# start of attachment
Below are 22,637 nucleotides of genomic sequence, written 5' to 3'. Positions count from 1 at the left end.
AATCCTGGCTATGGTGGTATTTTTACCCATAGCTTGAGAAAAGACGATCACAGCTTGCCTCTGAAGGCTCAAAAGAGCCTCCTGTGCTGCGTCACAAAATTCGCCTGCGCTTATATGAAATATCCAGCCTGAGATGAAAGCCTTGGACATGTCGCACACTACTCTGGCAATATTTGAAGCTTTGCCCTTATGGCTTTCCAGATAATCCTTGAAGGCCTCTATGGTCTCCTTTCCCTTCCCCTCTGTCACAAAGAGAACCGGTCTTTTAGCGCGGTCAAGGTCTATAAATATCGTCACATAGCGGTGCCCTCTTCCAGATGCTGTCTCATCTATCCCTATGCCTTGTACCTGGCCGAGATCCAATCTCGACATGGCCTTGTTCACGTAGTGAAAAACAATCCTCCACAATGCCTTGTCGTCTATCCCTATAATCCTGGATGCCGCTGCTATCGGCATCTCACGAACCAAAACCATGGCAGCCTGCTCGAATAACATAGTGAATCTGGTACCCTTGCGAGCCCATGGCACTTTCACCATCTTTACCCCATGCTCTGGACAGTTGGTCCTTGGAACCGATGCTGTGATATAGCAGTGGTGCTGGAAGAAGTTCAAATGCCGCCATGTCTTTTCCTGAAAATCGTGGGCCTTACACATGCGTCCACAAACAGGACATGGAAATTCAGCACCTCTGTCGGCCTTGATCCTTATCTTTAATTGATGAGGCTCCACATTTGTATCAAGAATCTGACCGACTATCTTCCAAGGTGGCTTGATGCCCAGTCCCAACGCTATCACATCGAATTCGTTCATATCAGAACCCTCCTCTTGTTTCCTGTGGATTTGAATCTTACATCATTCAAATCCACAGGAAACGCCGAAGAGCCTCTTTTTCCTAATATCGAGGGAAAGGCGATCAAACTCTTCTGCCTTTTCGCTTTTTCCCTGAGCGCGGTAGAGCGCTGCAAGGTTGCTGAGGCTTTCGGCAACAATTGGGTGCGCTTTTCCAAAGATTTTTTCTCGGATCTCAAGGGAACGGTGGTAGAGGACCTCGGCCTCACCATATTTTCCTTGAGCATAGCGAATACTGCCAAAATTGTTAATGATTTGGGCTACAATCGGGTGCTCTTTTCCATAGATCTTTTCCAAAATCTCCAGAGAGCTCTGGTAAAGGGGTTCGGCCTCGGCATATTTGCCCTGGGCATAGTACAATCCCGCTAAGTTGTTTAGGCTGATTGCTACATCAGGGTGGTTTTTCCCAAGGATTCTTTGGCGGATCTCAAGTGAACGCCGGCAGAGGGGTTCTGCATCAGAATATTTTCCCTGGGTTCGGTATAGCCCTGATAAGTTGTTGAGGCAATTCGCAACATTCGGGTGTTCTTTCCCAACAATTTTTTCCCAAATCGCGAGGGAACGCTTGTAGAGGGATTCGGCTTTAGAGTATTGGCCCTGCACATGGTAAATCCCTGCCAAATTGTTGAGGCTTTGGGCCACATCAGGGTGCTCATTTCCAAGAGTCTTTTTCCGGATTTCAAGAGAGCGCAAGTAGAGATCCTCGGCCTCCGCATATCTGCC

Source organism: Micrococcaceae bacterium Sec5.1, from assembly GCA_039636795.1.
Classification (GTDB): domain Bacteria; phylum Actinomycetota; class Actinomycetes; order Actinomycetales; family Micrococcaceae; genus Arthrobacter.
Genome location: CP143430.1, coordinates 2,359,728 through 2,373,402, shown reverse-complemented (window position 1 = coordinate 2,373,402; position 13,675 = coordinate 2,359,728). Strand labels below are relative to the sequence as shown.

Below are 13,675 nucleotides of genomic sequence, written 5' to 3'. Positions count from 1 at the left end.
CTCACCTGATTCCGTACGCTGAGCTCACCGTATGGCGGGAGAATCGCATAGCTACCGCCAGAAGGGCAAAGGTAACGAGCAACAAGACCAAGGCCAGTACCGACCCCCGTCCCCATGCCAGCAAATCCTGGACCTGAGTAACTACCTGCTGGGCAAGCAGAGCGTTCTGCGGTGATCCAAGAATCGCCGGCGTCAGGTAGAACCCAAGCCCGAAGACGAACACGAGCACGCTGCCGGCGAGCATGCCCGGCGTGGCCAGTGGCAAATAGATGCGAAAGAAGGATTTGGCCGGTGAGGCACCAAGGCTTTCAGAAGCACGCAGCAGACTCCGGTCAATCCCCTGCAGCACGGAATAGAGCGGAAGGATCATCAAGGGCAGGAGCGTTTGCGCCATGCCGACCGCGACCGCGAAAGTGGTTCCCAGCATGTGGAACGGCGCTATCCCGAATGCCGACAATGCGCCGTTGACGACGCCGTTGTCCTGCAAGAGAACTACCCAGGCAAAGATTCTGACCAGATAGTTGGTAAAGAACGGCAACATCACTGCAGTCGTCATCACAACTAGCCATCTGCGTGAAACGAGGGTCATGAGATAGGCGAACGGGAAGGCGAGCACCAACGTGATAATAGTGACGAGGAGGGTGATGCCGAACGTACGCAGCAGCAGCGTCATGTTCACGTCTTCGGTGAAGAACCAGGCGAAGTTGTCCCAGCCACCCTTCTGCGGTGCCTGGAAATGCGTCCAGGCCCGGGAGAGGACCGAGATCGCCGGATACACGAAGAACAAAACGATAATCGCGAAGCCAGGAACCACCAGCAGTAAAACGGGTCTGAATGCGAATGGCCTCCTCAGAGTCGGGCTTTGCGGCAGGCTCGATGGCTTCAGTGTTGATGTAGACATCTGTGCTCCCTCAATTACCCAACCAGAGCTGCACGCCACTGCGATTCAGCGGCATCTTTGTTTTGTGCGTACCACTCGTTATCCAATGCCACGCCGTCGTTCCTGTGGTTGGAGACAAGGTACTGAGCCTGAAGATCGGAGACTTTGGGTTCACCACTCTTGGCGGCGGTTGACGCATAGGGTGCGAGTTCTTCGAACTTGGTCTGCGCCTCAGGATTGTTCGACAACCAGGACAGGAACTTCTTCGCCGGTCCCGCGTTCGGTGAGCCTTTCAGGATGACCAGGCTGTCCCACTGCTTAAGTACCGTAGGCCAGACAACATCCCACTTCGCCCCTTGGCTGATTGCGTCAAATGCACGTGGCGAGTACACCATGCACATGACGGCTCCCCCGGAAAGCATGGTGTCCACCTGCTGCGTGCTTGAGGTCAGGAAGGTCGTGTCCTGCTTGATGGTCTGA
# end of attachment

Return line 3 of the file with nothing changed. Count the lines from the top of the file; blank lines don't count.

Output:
Source organism: Micrococcaceae bacterium Sec5.1, from assembly GCA_039636795.1.